1. This is a husband's suit for a declaration of nullity of marriage under the Divorce Act. Both the petitioner and the respondent are domiciled in India and profess the Christian religion. The ceremony of marriage was performed on 11th May 1928 in Darjeeling. The petition alleged that the marriage had never been consummated and that the respondent at the time of the said marriage and ever since has been incapable of consummating the same. In her answer the respondent alleged that she was at all times and is now capable of consummating the marriage and the marriage has in fact been consummated. The parties met at Kurseong through the petitioner's sister during the Pujas of 1926. In 1927 they met at the Jalpaiguri Camp on the footing of an engaged couple. They were married on 11th May 1928 at Darjeeling. They lived at Darjeeling for four or five days with her parents at Francis Villa, thereafter for a fortnight in Calcutta until they sailed for England from Bombay. They stayed in England for rather more than four months for the most part with the respondent's sister at Higham's Park. They left England by steamer on 18th October 1928 and arrived in Bombay and came by train to Calcutta on 11th November 1928. At one time they intended to go to Darjeeling together for a few days before the petitioner returned to his garden at Tele-para where he was the Assistant Manager of a tea estate. They had arranged that he should go back to the garden by himself in any event, because there was no bungalow to which the respondent could be taken. There was a quarrel of somewhat violent nature in the house of the petitioner's mother in Calcutta on 11th November, after which a reconciliation took place and the respondent went to Darjeeling to her people, while the petitioner remained in Calcutta owing to ill-health and was treated at the Tropical School.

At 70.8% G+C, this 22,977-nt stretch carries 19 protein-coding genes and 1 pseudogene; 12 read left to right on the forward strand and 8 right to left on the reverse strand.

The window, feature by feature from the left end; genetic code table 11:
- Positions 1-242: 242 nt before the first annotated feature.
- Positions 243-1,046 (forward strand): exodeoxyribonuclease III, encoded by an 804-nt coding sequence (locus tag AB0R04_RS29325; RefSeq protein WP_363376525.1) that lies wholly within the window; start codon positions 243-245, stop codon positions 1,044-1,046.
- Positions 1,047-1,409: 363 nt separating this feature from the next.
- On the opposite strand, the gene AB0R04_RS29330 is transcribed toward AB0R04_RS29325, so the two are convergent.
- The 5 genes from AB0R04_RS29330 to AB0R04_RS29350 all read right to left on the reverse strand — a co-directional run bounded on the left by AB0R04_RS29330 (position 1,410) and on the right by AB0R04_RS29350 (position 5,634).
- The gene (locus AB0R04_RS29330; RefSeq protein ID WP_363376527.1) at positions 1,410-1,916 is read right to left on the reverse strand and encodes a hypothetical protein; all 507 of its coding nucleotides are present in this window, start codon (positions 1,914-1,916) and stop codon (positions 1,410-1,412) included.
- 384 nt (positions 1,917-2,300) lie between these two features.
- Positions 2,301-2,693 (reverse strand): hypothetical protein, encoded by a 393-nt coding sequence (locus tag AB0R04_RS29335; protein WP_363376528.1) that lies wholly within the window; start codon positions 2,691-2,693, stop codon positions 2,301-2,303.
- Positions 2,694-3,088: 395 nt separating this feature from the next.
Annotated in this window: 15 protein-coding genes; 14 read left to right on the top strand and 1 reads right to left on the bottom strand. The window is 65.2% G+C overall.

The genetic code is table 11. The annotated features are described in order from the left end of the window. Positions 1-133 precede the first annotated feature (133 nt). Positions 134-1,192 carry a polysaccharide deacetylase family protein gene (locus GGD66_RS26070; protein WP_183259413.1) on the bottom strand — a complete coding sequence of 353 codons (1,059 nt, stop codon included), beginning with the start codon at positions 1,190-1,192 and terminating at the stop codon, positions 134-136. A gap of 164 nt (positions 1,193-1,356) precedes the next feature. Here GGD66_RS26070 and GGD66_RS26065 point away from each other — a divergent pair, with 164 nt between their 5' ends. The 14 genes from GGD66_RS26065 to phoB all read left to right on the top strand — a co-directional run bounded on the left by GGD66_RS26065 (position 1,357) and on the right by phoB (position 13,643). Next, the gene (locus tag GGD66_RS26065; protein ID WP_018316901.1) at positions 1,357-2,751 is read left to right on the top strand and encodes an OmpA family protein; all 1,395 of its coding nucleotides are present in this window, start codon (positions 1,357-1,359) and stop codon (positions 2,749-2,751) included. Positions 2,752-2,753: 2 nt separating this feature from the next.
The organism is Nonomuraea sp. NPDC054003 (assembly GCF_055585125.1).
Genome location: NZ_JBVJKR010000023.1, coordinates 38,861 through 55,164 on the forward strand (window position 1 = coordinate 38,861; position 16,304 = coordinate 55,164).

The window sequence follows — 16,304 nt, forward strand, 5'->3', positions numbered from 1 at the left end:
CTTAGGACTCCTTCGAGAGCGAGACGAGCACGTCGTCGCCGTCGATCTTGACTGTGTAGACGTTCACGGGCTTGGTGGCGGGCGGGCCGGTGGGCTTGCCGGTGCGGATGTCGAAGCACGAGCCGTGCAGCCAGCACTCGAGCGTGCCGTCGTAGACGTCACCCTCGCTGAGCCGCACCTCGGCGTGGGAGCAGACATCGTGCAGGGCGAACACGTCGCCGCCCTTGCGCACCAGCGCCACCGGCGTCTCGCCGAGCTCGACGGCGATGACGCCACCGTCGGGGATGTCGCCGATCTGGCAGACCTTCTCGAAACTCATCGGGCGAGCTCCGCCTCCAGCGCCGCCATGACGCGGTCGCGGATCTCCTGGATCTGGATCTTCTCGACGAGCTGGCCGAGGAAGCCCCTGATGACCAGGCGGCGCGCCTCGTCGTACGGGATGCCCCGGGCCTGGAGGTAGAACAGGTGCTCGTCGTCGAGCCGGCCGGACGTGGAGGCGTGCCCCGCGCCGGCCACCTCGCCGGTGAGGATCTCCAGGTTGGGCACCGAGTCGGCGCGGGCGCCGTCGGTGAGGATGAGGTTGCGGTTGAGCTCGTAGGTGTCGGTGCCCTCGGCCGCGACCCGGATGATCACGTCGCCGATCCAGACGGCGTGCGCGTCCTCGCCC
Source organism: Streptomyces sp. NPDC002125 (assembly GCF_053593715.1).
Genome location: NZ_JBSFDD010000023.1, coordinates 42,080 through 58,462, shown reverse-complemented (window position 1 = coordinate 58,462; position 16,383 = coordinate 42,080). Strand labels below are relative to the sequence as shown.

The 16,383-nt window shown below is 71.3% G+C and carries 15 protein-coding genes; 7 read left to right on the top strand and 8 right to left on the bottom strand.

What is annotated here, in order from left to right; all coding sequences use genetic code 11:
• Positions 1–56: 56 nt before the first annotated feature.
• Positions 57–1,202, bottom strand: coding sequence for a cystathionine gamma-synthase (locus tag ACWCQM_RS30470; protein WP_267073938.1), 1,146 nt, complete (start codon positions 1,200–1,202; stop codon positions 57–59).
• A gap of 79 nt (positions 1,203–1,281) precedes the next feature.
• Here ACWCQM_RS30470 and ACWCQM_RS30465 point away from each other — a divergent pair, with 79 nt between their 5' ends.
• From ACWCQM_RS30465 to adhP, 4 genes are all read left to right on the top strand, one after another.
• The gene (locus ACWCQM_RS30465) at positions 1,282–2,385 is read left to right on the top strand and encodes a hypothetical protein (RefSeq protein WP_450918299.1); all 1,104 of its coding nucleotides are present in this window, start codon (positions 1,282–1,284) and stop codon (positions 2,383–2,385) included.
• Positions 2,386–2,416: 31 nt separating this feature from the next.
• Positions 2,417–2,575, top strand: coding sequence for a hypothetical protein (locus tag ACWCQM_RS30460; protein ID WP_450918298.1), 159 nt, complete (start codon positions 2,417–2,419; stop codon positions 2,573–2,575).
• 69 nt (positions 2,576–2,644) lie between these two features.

2. The parties then corresponded on amicable terms. But apparently they both harboured feelings of resentment, and towards the end of November, the petitioner wrote to say that he would not go up to Darjeeling but would return direct to his garden at Telepara. During the last week in November, the respondent came down to Calcutta bringing letters which had been readdressed to Darjeeling from the tea estate, and amongst these was a bill for the keep of an illegitimate child who had been born as the result of a connexion between the petitioner and one of his tea garden coolies in 1924, and who had been cared for and educated at the Kalimpong Homes. It is clear that the respondent first came to know at this time in Calcutta of the existence of the petitioner's illegitimate child whose name is Gilbert. There was again a reconciliation and the petitioner returned to his garden while the respondent went back to her people at Francis Villa, Darjeeling.